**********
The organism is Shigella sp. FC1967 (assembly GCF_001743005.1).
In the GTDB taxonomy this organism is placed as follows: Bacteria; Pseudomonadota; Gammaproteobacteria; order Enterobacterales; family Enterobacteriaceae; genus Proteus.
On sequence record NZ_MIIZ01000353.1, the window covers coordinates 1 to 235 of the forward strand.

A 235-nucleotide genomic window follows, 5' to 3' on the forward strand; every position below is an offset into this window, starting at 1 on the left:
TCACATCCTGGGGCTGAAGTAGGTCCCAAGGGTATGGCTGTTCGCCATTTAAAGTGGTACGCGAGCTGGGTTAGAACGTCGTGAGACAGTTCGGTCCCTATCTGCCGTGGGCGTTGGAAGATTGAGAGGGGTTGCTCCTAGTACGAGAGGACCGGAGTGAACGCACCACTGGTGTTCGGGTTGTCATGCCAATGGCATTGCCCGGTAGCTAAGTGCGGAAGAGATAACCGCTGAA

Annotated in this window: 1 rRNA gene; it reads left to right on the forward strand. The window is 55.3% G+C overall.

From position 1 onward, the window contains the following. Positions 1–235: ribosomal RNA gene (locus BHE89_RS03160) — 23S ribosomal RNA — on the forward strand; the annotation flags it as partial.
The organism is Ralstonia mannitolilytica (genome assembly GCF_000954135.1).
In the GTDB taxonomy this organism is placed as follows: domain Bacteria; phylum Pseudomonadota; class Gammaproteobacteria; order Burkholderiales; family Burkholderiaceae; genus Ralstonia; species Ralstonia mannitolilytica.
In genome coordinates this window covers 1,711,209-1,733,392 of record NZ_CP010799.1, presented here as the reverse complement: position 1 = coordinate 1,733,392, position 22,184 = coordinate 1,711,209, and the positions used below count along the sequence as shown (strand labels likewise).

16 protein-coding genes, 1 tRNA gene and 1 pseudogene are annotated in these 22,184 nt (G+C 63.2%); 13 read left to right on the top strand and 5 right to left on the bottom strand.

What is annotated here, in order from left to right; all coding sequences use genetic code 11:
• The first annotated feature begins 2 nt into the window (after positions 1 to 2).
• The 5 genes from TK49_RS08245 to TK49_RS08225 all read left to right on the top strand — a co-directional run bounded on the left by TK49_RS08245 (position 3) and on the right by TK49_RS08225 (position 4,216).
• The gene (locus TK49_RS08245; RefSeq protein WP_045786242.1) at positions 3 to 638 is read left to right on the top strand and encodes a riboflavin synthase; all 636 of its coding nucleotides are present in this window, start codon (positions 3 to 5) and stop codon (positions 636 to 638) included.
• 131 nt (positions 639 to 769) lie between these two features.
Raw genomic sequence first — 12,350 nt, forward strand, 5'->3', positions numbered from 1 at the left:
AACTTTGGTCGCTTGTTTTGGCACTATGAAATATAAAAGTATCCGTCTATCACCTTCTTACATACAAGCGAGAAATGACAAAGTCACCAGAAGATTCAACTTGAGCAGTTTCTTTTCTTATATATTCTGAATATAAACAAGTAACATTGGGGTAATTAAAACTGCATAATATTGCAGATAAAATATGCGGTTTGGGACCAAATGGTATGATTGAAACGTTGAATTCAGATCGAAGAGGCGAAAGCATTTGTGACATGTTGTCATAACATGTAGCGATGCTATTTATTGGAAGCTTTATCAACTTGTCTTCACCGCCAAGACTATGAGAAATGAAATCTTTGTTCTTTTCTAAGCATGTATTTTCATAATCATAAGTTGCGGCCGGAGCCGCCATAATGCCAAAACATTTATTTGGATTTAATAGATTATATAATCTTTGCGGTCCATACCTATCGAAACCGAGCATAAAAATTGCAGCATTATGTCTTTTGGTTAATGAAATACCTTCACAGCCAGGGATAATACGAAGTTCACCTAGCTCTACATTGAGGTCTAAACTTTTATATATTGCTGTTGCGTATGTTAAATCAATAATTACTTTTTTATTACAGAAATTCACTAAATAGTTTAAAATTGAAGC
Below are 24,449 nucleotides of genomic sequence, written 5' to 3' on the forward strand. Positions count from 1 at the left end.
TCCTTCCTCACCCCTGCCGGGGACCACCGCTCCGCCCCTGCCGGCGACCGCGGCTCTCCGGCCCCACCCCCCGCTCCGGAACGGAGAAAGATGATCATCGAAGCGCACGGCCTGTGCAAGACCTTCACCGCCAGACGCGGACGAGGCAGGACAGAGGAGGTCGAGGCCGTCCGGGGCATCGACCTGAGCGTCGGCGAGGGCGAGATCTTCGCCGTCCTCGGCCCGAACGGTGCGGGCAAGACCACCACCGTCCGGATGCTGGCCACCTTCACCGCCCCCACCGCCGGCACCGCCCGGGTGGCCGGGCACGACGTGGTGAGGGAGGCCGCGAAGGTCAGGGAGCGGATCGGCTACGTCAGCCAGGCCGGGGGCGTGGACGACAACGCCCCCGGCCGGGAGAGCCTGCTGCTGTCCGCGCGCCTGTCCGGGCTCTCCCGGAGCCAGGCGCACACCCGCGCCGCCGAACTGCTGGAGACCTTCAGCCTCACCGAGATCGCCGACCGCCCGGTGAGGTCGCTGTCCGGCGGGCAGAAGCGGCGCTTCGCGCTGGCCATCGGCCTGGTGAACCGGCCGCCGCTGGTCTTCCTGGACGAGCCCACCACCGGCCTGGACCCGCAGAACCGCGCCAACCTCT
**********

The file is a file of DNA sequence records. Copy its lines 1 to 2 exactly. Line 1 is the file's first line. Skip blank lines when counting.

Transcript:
The organism is Shigella sp. FC1967 (assembly GCF_001743005.1).
In the GTDB taxonomy this organism is placed as follows: Bacteria; Pseudomonadota; Gammaproteobacteria; order Enterobacterales; family Enterobacteriaceae; genus Proteus.